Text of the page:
Folate and neural tube defects

Maternal folate status is important in the prevention and pathogenesis of neural tube defects (NTDs) . It is, however, unclear which precise mechanisms are involved. Pregnant women are prone to develop a folate deficiency, probably due to their increased folate demands for the growing fetal and maternal tissues. Other factors provoking folate deficiency include a poor diet, the physiological haemodilution of pregnancy, increased plasma clearance and hormonal influences, Our hypothesis is that a subset of NTDs might be due to a disbalance in the maternal and/or embryonic homocysteine metabolism, partly genically determined, in which folate plays a particularly important role. 

In 1952, Thiersch first suggested an association between NTDs and a maternal lack of folate, due to the prenatal use of folate antagonists. Hibbard 1964 reported a higher prevalence of birth defects in the offspring of folate-deficient mothers (3%), judged by an increased urinary excretion of FiGlu after histidine loading, compared to controls (1.6%). However, the difference was not statistically significant and the malformations did not include NTDs. In 1965, Hibbard and Smithells reported a possible link between folate deficiency and the development of human fetal malformations, in particular central nervous system malformations, including NTDs. Their results suggested the presence of an underlying defect of folate metabolism, such as a disturbance in folate absorption or turnover, possibly precipitated by the increased demands of folate during pregnancy. This has been supported by Yates et al. , who demonstrated an association between maternal folate levels and NTD births, which could not be entirely explained by a lower intake of folate. Because the red cell folate levels in particular were lowest in mothers who had three or four previous NTD pregnancies, they hypothesized that a maternal genetic disorder of folate metabolism was responsible for the development of NTDs. The data reported by Kirke et al. are in line with this. They found that maternal plasma folate and vitamin B12 levels, determined at the first antenatal visit, were independent risk factors for having a child with a NTD. The NTD prevalence in the products of spontaneous abortion is 10-fold increased as compared to the prevalence at birth.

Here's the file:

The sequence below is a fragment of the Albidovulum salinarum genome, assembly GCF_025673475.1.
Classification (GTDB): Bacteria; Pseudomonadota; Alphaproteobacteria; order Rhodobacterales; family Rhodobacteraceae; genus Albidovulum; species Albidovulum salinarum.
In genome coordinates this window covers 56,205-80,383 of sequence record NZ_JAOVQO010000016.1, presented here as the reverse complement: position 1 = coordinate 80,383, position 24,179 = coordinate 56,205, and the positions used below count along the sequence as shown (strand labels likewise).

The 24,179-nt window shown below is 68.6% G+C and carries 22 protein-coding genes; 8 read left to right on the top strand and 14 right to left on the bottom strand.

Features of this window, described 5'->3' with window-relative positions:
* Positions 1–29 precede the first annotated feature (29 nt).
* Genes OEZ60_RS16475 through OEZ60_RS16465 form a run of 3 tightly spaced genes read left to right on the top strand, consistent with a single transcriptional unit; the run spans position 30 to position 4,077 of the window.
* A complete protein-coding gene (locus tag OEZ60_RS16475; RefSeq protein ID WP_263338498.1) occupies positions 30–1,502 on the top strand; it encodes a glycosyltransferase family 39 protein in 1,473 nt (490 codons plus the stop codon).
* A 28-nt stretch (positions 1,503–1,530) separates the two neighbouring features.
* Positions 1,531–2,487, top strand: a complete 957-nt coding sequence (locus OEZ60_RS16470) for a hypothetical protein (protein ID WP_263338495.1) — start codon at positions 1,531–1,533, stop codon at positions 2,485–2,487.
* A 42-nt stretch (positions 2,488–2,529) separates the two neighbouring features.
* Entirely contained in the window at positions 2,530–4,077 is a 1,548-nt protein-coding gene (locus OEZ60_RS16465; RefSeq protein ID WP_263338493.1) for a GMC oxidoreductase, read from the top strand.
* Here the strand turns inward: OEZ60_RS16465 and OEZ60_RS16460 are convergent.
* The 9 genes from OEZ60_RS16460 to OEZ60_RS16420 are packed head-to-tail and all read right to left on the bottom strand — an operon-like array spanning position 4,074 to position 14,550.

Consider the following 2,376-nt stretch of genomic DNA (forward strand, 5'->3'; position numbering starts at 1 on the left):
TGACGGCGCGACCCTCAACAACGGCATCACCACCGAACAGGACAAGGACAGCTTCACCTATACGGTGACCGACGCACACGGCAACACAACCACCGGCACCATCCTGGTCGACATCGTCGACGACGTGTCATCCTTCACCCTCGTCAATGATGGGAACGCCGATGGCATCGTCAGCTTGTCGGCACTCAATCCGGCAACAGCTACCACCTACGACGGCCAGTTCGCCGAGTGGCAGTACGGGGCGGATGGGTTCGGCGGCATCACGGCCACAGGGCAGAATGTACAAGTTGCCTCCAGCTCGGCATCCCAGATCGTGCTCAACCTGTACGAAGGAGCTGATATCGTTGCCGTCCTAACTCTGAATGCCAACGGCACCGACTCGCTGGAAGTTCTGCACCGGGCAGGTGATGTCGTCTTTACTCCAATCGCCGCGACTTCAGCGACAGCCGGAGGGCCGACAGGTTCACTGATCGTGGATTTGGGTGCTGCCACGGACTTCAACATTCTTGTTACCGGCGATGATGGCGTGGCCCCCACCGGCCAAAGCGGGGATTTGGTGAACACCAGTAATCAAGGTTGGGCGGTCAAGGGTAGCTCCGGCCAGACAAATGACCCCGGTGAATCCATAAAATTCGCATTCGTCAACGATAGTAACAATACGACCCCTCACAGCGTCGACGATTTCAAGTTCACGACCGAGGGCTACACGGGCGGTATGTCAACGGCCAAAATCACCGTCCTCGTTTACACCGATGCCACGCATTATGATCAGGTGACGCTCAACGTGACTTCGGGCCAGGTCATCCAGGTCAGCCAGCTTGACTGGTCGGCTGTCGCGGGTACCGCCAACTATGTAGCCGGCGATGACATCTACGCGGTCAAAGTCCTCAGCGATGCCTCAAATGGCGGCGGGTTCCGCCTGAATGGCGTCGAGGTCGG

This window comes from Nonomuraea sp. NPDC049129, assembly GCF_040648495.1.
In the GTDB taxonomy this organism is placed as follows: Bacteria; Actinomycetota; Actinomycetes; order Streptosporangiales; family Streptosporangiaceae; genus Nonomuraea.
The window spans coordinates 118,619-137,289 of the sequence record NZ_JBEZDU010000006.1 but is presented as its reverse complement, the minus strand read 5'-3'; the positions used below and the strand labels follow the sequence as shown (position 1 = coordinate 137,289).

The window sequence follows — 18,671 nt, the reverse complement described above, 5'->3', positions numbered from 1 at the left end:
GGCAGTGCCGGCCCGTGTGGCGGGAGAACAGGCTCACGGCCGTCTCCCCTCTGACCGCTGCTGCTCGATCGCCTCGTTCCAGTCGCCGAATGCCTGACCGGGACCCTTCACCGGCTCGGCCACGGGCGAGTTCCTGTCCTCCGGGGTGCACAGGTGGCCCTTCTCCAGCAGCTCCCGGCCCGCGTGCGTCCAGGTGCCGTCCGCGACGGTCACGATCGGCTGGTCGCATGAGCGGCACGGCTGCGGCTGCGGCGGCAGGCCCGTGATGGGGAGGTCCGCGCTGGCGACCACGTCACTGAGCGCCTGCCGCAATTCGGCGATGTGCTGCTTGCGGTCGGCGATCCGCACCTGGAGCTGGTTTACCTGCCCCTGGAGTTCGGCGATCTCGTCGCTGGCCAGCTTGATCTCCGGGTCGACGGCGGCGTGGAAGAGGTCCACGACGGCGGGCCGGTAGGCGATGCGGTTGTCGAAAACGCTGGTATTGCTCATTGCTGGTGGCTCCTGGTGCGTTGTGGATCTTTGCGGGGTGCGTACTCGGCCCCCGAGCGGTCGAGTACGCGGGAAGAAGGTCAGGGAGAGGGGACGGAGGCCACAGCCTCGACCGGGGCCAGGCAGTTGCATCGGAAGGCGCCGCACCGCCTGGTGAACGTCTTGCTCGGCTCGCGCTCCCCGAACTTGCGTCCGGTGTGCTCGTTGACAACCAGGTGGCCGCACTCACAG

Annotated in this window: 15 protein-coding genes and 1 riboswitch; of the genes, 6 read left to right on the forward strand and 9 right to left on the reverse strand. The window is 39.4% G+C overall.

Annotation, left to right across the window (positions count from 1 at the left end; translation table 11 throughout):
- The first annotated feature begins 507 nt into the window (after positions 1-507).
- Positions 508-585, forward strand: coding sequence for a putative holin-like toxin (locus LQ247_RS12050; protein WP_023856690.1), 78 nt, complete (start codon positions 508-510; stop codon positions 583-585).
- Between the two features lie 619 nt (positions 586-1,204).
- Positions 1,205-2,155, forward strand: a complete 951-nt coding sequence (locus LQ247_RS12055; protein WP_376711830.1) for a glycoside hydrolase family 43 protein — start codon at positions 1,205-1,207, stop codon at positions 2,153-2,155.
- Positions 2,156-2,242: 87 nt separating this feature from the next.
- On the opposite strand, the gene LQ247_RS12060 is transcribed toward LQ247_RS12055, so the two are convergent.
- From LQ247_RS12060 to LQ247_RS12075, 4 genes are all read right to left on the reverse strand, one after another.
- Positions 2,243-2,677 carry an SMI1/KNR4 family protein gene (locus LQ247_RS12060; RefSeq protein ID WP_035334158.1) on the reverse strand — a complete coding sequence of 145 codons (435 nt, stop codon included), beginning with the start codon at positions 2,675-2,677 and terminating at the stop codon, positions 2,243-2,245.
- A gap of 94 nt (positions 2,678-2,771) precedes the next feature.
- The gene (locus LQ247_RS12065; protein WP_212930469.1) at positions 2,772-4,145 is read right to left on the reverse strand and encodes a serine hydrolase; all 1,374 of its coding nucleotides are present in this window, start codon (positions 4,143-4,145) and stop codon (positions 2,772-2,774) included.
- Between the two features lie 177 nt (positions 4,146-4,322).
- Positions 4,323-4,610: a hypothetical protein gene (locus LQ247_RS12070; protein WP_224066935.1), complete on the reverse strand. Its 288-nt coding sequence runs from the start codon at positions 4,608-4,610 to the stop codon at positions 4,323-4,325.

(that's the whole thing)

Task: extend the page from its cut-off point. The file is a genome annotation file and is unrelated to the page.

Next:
Reference: Régine P. Steegers-Theunissen. Folate metabolism and neural tube defects: a review[J]. European Journal of Obstetrics & Gynecology & Reproductive Biology, 1995, 61(1):39-48.